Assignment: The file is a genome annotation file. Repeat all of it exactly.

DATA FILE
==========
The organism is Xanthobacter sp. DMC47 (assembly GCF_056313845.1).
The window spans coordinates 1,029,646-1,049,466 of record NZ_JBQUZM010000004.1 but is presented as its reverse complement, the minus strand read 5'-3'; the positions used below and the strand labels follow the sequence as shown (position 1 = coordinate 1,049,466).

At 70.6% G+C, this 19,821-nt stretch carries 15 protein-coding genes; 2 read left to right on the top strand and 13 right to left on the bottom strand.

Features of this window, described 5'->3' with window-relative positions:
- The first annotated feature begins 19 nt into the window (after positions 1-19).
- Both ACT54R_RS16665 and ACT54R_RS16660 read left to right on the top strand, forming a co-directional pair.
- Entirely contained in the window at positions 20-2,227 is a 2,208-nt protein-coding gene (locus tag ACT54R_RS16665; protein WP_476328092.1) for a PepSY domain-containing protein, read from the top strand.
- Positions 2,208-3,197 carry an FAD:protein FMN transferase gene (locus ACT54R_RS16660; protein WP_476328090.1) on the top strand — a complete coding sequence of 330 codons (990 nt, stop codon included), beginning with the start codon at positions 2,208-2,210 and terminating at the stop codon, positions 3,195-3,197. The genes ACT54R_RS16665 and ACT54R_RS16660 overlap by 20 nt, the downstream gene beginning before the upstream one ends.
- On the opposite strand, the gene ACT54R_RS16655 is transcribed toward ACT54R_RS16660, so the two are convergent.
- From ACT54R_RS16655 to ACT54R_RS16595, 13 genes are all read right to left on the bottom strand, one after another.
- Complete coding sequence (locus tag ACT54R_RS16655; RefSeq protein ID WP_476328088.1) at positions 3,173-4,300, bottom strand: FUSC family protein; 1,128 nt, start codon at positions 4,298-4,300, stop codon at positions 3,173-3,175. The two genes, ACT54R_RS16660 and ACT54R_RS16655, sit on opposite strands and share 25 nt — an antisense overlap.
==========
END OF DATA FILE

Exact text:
The organism is Xanthobacter sp. DMC47 (assembly GCF_056313845.1).
The window spans coordinates 1,029,646-1,049,466 of record NZ_JBQUZM010000004.1 but is presented as its reverse complement, the minus strand read 5'-3'; the positions used below and the strand labels follow the sequence as shown (position 1 = coordinate 1,049,466).

At 70.6% G+C, this 19,821-nt stretch carries 15 protein-coding genes; 2 read left to right on the top strand and 13 right to left on the bottom strand.

Features of this window, described 5'->3' with window-relative positions:
- The first annotated feature begins 19 nt into the window (after positions 1-19).
- Both ACT54R_RS16665 and ACT54R_RS16660 read left to right on the top strand, forming a co-directional pair.
- Entirely contained in the window at positions 20-2,227 is a 2,208-nt protein-coding gene (locus tag ACT54R_RS16665; protein WP_476328092.1) for a PepSY domain-containing protein, read from the top strand.
- Positions 2,208-3,197 carry an FAD:protein FMN transferase gene (locus ACT54R_RS16660; protein WP_476328090.1) on the top strand — a complete coding sequence of 330 codons (990 nt, stop codon included), beginning with the start codon at positions 2,208-2,210 and terminating at the stop codon, positions 3,195-3,197. The genes ACT54R_RS16665 and ACT54R_RS16660 overlap by 20 nt, the downstream gene beginning before the upstream one ends.
- On the opposite strand, the gene ACT54R_RS16655 is transcribed toward ACT54R_RS16660, so the two are convergent.
- From ACT54R_RS16655 to ACT54R_RS16595, 13 genes are all read right to left on the bottom strand, one after another.
- Complete coding sequence (locus tag ACT54R_RS16655; RefSeq protein ID WP_476328088.1) at positions 3,173-4,300, bottom strand: FUSC family protein; 1,128 nt, start codon at positions 4,298-4,300, stop codon at positions 3,173-3,175. The two genes, ACT54R_RS16660 and ACT54R_RS16655, sit on opposite strands and share 25 nt — an antisense overlap.